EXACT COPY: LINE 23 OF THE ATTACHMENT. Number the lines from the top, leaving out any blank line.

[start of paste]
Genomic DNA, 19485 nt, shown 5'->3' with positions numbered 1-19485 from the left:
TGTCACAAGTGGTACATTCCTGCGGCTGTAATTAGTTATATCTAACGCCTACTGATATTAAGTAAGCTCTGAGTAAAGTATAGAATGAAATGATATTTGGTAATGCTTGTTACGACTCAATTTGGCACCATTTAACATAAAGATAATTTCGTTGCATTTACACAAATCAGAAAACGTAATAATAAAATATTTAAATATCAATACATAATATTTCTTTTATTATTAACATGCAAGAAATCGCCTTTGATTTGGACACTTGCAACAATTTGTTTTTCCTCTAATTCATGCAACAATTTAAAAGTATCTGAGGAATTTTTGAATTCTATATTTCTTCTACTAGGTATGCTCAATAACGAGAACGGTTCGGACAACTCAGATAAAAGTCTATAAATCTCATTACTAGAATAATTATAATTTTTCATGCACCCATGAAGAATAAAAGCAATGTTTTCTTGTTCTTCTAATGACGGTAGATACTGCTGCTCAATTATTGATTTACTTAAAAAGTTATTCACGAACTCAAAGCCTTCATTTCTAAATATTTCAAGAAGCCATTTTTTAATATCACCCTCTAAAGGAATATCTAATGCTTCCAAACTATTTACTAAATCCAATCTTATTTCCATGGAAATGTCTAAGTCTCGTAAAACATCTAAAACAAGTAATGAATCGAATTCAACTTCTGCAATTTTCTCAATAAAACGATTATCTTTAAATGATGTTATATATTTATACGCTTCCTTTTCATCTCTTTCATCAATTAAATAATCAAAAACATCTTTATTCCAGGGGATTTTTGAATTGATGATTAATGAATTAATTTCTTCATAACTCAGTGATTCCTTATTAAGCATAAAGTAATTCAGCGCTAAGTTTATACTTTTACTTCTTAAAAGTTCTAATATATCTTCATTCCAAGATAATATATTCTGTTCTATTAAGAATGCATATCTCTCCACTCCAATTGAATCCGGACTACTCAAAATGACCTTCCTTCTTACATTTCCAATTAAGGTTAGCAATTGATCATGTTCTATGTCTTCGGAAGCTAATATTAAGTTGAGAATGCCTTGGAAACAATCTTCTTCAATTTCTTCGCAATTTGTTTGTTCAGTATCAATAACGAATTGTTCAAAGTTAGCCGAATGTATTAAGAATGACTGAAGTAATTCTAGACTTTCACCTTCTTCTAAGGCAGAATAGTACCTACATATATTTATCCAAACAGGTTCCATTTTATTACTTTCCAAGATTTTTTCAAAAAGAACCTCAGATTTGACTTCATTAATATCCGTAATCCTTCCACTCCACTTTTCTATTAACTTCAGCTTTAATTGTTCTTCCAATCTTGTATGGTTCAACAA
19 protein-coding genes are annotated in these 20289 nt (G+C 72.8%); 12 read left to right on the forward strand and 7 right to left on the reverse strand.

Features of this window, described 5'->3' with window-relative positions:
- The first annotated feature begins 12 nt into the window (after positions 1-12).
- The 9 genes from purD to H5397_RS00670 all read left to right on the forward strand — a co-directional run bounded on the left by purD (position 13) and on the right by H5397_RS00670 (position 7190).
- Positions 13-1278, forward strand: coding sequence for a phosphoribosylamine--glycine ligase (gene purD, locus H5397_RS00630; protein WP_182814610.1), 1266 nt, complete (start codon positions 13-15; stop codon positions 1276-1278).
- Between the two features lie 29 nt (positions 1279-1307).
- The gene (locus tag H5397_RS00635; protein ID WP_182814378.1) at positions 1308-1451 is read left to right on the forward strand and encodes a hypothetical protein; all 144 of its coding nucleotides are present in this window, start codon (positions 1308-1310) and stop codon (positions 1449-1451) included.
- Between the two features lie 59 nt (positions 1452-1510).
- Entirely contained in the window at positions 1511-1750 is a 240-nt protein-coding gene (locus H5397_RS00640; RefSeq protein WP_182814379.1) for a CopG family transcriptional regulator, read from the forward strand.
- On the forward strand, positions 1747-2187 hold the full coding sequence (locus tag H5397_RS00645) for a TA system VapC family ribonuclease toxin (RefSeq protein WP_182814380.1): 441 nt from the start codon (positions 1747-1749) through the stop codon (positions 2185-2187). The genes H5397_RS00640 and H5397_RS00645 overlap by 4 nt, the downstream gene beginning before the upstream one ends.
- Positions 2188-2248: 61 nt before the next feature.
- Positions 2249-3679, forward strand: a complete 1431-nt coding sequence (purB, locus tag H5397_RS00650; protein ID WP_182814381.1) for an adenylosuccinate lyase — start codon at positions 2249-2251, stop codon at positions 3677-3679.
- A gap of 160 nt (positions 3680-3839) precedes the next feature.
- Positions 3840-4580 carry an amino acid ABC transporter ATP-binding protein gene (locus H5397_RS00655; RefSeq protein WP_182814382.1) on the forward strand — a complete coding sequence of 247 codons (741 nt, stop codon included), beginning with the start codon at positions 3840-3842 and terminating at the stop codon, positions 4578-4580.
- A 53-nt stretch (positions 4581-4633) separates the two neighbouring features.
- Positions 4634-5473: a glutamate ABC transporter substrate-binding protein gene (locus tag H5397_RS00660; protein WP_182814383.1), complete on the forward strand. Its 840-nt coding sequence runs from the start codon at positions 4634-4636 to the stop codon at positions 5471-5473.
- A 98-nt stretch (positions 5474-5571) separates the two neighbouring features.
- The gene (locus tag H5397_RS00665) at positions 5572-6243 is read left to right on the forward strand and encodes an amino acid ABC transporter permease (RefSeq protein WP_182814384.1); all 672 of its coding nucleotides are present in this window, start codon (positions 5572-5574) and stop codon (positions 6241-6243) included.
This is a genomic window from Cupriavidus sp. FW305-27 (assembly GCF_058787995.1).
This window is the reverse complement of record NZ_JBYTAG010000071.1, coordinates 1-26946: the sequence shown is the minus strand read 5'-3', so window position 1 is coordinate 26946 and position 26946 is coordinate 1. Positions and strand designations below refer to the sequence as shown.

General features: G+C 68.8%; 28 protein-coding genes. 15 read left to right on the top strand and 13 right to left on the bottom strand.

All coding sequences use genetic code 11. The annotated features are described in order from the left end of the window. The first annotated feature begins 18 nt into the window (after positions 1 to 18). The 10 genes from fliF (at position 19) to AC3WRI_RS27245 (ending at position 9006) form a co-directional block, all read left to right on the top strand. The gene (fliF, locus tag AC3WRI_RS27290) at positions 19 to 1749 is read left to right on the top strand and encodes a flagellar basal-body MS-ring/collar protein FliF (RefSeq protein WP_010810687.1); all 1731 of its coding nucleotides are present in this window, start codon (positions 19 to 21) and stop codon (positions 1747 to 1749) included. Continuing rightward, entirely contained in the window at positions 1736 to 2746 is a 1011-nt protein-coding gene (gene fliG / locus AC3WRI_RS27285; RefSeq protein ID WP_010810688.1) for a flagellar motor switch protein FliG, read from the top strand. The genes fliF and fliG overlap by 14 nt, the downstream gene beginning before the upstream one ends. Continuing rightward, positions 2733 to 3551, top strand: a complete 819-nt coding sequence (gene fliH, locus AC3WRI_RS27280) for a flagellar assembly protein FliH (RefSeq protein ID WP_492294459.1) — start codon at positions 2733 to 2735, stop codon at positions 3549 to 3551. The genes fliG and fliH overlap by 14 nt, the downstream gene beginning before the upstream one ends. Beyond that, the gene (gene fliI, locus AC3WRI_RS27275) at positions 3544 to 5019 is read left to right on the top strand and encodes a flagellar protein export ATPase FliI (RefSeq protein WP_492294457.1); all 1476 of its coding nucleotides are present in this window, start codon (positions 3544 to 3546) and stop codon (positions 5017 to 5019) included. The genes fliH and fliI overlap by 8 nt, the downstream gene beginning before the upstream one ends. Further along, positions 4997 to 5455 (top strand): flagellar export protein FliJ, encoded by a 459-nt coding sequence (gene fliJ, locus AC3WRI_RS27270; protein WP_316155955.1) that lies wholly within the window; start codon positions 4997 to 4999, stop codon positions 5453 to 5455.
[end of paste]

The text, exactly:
General features: G+C 68.8%; 28 protein-coding genes. 15 read left to right on the top strand and 13 right to left on the bottom strand.